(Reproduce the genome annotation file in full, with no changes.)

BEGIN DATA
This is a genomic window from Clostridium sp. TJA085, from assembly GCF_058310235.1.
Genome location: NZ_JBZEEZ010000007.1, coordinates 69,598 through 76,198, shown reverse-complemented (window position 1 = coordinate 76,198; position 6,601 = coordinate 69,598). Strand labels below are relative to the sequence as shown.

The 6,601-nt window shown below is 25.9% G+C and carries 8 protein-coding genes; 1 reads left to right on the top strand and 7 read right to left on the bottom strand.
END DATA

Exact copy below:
This is a genomic window from Clostridium sp. TJA085, from assembly GCF_058310235.1.
Genome location: NZ_JBZEEZ010000007.1, coordinates 69,598 through 76,198, shown reverse-complemented (window position 1 = coordinate 76,198; position 6,601 = coordinate 69,598). Strand labels below are relative to the sequence as shown.

The 6,601-nt window shown below is 25.9% G+C and carries 8 protein-coding genes; 1 reads left to right on the top strand and 7 read right to left on the bottom strand.